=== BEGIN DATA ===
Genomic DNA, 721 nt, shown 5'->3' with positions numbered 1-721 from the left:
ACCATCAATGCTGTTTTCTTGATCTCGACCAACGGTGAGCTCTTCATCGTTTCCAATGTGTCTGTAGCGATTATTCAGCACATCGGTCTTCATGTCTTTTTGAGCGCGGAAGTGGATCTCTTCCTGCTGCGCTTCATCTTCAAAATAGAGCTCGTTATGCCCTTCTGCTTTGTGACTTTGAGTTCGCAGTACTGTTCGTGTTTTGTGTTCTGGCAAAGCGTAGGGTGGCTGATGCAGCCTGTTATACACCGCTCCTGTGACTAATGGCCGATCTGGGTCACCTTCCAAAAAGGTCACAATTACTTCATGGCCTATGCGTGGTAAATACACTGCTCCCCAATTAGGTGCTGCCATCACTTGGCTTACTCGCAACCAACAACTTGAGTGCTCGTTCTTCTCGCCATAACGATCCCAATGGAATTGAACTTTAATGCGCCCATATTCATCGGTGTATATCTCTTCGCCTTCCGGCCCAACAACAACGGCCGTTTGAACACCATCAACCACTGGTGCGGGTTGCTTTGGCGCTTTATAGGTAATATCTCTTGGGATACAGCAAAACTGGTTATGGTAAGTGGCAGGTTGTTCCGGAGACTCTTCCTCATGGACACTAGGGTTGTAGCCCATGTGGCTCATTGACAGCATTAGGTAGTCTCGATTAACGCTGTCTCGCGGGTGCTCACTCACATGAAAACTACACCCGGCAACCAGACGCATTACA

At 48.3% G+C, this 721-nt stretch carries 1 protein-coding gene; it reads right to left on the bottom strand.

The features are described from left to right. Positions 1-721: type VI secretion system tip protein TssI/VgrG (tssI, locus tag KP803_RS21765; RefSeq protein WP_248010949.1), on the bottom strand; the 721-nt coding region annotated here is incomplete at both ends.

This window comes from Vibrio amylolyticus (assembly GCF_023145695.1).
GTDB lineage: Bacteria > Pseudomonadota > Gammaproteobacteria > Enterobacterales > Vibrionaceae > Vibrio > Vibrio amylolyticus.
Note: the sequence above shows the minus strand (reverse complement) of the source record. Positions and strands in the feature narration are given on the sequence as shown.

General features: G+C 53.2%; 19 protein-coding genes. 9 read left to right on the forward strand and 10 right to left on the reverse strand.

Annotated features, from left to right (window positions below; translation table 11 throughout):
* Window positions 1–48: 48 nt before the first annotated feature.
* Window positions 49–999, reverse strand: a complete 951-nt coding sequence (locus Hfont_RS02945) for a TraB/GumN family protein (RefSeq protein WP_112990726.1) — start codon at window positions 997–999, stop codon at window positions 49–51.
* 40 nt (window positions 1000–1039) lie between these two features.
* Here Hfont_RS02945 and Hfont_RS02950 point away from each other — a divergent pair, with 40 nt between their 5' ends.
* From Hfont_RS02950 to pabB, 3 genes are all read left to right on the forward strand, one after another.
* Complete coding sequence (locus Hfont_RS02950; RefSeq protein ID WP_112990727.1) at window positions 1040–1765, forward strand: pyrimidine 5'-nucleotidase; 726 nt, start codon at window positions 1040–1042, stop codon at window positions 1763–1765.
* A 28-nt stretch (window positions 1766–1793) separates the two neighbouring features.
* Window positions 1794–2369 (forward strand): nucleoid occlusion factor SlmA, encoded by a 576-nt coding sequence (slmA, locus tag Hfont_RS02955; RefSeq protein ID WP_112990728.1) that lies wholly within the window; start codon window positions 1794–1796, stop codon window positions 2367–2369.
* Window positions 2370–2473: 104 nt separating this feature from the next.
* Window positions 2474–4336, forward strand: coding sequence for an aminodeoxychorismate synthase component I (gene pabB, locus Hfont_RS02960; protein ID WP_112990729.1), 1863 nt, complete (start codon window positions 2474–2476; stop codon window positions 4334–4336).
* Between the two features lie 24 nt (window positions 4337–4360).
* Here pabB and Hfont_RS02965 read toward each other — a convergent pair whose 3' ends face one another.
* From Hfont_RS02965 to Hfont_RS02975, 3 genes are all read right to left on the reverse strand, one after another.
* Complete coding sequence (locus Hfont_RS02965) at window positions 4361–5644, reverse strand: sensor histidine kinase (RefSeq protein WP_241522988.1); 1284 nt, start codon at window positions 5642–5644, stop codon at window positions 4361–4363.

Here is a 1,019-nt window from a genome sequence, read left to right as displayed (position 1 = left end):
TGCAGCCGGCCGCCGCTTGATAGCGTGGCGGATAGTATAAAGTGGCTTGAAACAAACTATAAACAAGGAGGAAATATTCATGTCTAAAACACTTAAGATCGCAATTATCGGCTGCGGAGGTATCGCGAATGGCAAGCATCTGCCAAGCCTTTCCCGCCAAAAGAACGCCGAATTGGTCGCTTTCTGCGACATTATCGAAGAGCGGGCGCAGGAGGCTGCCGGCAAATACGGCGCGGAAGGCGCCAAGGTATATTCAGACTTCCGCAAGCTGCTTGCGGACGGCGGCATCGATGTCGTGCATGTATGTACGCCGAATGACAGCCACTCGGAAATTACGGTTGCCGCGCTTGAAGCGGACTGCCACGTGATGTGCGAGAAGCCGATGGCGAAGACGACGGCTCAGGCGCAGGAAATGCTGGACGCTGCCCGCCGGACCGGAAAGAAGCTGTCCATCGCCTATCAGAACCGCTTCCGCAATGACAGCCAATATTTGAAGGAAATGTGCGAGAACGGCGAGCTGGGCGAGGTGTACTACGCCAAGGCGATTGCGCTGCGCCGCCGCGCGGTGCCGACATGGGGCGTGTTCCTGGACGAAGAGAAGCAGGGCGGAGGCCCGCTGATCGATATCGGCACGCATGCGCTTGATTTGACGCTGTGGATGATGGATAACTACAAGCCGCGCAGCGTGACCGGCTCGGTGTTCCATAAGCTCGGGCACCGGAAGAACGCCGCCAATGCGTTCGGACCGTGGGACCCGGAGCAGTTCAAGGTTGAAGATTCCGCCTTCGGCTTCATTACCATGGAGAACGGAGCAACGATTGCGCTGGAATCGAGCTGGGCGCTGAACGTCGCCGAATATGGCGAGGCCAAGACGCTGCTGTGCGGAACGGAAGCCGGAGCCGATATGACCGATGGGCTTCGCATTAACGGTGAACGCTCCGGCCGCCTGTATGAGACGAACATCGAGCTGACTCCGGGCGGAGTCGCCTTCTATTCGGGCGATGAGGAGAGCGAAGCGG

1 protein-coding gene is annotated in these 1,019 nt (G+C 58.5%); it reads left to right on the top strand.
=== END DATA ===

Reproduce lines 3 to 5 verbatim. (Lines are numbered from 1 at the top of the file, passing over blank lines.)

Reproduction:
At 48.3% G+C, this 721-nt stretch carries 1 protein-coding gene; it reads right to left on the bottom strand.

The features are described from left to right. Positions 1-721: type VI secretion system tip protein TssI/VgrG (tssI, locus tag KP803_RS21765; RefSeq protein WP_248010949.1), on the bottom strand; the 721-nt coding region annotated here is incomplete at both ends.

This window comes from Vibrio amylolyticus (assembly GCF_023145695.1).